Political puppets popular with protesters, not police

Jillian Pim soaks a strip of newspaper in a flour and water mixture to make a papier-mache mask for the convention.
Jillian Pim soaks a strip of newspaper in a flour and water mixture to make a papier-mache mask for the convention.
Published July 30, 2012

TAMPA — The puppet-makers gathered in the shade of a crape myrtle on the sidewalk of Occupy Tampa one recent afternoon to brainstorm.

They discussed making a food army — including a carrot-shaped helicopter the size of a loveseat — to represent the group Food Not Bombs. There was talk of a Mitt Romney puppet and puppets in the shape of snakes.

"What about an elephant?" asked a young woman with a dark French braid, which inspired a young man to sketch an elephant holding a police baton.

Nathan Pim, 27, nodded approvingly. Pim has been leading a series of puppet-making workshops in recent weeks for those who plan to protest at the Republican National Convention in late August.

Puppets have been a feature of the political landscape at conventions and large-scale demonstrations for decades. In recent years, political puppets have gotten people in trouble.

At the Republican National Convention in 2000, police raided an old trolley barn in Philadelphia and arrested 75 puppet-makers.

As a car passed blaring rap music, Pim shaped chicken wire into what would eventually be a papier-mache wolf head for a predatory banker in a business suit.

The best puppets tell a story, Pim said.

"It's so much better than holding a sign."

• • •

For centuries, puppets have bucked conformity. In 17th-century England, Punch, with his squeaky voice and hooked nose, poked fun at the law, at kings, at God. Later, he beat up anyone with power, as well as his wife, Judy.

In more recent times, protesters have paraded towering puppets symbolizing the devil, the faceless bureaucrat and working class people. Puppets have been used to represent peace, income inequality and corporate greed.

The Bread and Puppet Theater in Glover, Vt., was among the first groups in the United States to practice puppet advocacy. During the Vietnam War, they debuted "Uncle Fatso," who smoked a cigar and tossed dollar bills around and a mother with a dead baby to represent the tyranny of war.

"We rarely make puppets representing actual human beings," said Linda Elbow, business and touring manager for the theater. "They are always bad guys or good guys or the common man."

Without explicitly banning puppets, the city of Tampa has essentially declared them illegal in the RNC event zone, which covers most of the downtown area.

"Their components are not allowed inside the event zone," said Andrea Davis of the Tampa Police Department.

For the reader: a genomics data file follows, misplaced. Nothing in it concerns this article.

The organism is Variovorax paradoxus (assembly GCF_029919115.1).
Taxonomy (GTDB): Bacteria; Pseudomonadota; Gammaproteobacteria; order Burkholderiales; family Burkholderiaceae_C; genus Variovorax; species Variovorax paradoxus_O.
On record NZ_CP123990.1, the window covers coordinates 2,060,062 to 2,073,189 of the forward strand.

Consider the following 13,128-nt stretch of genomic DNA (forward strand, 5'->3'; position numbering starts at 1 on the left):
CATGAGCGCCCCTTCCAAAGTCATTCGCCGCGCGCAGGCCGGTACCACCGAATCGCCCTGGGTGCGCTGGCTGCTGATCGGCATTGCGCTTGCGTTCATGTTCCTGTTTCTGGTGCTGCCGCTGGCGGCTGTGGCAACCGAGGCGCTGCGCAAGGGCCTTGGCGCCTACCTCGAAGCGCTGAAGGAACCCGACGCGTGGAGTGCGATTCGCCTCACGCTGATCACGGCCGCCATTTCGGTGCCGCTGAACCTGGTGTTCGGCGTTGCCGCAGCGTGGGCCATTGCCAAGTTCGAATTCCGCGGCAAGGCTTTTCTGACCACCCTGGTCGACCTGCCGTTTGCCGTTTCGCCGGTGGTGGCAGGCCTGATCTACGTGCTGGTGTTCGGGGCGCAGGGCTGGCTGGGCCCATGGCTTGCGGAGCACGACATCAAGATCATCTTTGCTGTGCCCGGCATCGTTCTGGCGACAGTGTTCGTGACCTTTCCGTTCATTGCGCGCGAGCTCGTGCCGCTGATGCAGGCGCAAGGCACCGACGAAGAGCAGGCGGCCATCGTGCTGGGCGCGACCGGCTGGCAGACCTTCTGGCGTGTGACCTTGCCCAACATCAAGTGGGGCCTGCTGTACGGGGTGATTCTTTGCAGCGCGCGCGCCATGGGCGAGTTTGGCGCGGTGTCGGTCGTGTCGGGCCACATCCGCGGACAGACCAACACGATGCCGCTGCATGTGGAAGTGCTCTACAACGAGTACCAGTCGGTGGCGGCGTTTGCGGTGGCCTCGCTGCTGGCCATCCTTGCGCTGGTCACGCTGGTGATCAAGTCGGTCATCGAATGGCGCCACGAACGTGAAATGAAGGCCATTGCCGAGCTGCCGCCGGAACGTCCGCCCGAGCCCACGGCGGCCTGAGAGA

No sticks, strings or masks allowed.

So, no puppets.

"Also their heads have been used to hide weapons and other matter, fecal matter," she said.

Tracy Broyles, executive director of Spiral Q Puppet Theater in Philadelphia, was upset to hear of the ban on puppets.

"That's a suppression of civil liberties," she said. "I understand that the people proposing limitations may mean well and their genuine concern may be safety. But if we try to limit our civil liberties and freedom of expression because of the acts of a few, then we're really not free."

During the 2000 raid on the puppet operation in Philadelphia, police said they found wire, pipe and components for lock boxes, which are used to connect protesters during street blockades.

Susan Ciccantelli, whose husband, Michael Graves, rented his warehouse to the puppet-makers, said the items belonged to her husband's flooring business.

The activists were charged with conspiracy to obstruct the law and resisting arrest, among other charges. The puppets were confiscated and destroyed. Then the district attorney dropped most of the charges.

Graves, the warehouse owner who was among those arrested, eventually settled a lawsuit he filed against the city of Philadelphia.

"You can be doing nothing wrong," Ciccantelli said, "and your life gets turned upside down."

• • •

Pim grew up in Cape Coral in a family that wasn't very political, only to go to the University of South Florida and make friends with people who were very political.

He worked at a law firm for a time and then as a freelance graphic designer. But he became more interested in three-dimensional art.

Today he is married and works with other puppet-makers at the Autonomous Playhouse in South Florida.

He's a member of Food Not Bombs and is helping organize the group's plan to feed homeless people around Tampa Bay during the week before the convention.

For now, he is concentrating on puppets.

During one of his first training sessions, half a dozen people gathered at an art studio in St. Petersburg. They set up pads on easels so they could draw their ideas. But the man who is leasing the art studio shooed away a Times reporter. He didn't want his studio's role in the puppet-making publicized.

Pim knows police are wary of what he does, but he says he's not doing anything wrong.

To avoid controversy, he said he and the other puppet-makers will likely take their message outside the RNC event zones in Tampa and St. Petersburg.

"A lot of people said the event zone is a big nuisance and they don't want to go in there," he said. "A lot of people doing puppet stuff plan to do it somewhere away from where the rules apply, where they can just do it without them being taken away."

Times researcher Caryn Baird contributed to this report. Leonora LaPeter Anton can be reached at or (727) 893-8640.